The latest version of the project scraps the PCB idea and uses small diameter copper tubing for the grill. [Bryan] is working with two closed loop water systems. One is for warm water and the other is for cold. He’s using an aquarium pump to circulate the water and the TECs to actually heat or cool the water. The idea is that the water will change the temperature of the copper tubing as it flows through.
While the results so far are better than the previous revision, unfortunately this version is having problems of its own. The hot water eventually gets too hot, and it takes over an hour for it to heat up in the first place. On top of that, the cold water never quite gets cold enough. Despite these problems, [Bryan] is hopefully he can get this concept working. He has several ideas for improvements listed on his blog. Maybe some Hackaday readers can come up with some clever solutions to help this project come to fruition.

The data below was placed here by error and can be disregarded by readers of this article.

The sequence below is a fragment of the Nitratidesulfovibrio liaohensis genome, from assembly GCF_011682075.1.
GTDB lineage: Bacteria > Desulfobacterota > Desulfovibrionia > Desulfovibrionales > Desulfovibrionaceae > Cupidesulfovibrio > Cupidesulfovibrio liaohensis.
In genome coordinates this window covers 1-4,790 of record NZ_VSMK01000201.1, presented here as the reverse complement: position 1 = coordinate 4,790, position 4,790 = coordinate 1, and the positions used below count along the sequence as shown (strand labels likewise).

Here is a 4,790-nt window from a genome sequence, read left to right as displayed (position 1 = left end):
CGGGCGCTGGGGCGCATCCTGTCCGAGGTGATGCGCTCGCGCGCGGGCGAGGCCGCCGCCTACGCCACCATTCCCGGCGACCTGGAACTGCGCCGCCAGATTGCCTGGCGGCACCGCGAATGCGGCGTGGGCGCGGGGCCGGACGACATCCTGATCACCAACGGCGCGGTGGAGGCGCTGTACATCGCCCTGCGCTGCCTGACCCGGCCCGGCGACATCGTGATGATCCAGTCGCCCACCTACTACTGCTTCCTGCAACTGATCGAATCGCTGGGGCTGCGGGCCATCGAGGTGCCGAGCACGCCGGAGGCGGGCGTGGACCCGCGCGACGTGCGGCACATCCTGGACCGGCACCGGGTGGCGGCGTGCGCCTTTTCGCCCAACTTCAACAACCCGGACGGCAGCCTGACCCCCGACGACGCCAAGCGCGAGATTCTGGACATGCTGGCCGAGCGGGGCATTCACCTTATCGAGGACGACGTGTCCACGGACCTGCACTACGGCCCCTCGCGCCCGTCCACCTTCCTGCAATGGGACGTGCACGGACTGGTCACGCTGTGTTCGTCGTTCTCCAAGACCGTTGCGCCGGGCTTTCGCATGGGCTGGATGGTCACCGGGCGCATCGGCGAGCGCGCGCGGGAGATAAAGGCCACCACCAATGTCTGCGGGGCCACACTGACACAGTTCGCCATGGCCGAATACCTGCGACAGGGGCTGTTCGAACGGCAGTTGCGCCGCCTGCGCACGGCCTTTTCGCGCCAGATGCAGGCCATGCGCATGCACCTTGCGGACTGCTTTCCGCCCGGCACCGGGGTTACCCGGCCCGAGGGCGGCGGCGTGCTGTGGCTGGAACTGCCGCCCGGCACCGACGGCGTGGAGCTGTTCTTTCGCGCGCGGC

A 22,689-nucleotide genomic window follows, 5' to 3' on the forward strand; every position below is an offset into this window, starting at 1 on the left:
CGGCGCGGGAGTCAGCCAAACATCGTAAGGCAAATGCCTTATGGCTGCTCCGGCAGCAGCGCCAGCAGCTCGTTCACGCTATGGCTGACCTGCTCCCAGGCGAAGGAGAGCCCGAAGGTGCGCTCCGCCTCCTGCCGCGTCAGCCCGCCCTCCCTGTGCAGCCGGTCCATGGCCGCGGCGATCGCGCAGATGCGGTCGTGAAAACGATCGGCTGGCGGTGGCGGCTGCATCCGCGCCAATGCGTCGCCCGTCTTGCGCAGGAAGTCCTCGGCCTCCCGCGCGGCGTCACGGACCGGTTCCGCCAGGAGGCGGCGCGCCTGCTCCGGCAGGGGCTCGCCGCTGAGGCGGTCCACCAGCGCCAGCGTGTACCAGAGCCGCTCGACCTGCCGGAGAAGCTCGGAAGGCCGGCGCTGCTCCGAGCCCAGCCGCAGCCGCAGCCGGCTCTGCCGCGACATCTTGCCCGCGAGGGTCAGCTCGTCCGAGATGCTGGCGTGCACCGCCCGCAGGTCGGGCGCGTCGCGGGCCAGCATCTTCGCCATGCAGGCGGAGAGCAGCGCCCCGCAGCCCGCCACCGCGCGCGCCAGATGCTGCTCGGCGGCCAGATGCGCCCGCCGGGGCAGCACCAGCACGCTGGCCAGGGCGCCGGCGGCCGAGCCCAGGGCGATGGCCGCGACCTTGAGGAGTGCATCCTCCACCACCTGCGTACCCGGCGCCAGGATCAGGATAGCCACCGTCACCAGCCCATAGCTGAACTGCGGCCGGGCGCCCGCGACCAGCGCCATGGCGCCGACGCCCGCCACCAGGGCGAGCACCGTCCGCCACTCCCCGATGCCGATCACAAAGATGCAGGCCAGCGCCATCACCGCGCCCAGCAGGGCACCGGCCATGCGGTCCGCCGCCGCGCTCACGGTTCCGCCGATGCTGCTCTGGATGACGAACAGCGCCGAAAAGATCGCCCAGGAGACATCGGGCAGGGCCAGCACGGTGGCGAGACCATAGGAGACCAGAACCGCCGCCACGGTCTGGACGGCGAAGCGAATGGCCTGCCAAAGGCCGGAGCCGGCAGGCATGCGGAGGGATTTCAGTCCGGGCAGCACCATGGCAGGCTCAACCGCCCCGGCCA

Most of the incredible flight simulator enthusiasts with 737 cockpits in their garage are from the US. What happens when they’re from Slovenia? They built an A320 cockpit. The majority of the build comes from an old Cyprus Airways aircraft, with most of the work being wiring up the switches, lights, and figuring out how to display the simulated world out of the cockpit.
Google Cardboard is the $4 answer to the Oculus Rift – a cardboard box and smartphone you strap to your head. [Frooxius] missed being able to interact with objects in these 3D virtual worlds, so he came up with this thing. He adapted a symbol tracking library for AR, and is now able to hold an object in his hands while looking at a virtual object in 3D.
Heat your house with candles! Yes, it’s the latest Indiegogo campaign that can be debunked with 7th grade math. This “igloo for candles” will heat a room up by 2 or 3 degrees, or a little bit less than a person with an average metabolism will.
Last week, we saw a post that gave the Samsung NX300 the ability to lock the pictures taken by the camera with public key cryptography. [g3gg0] wrote in to tell us he did the same thing with a Canon EOS camera.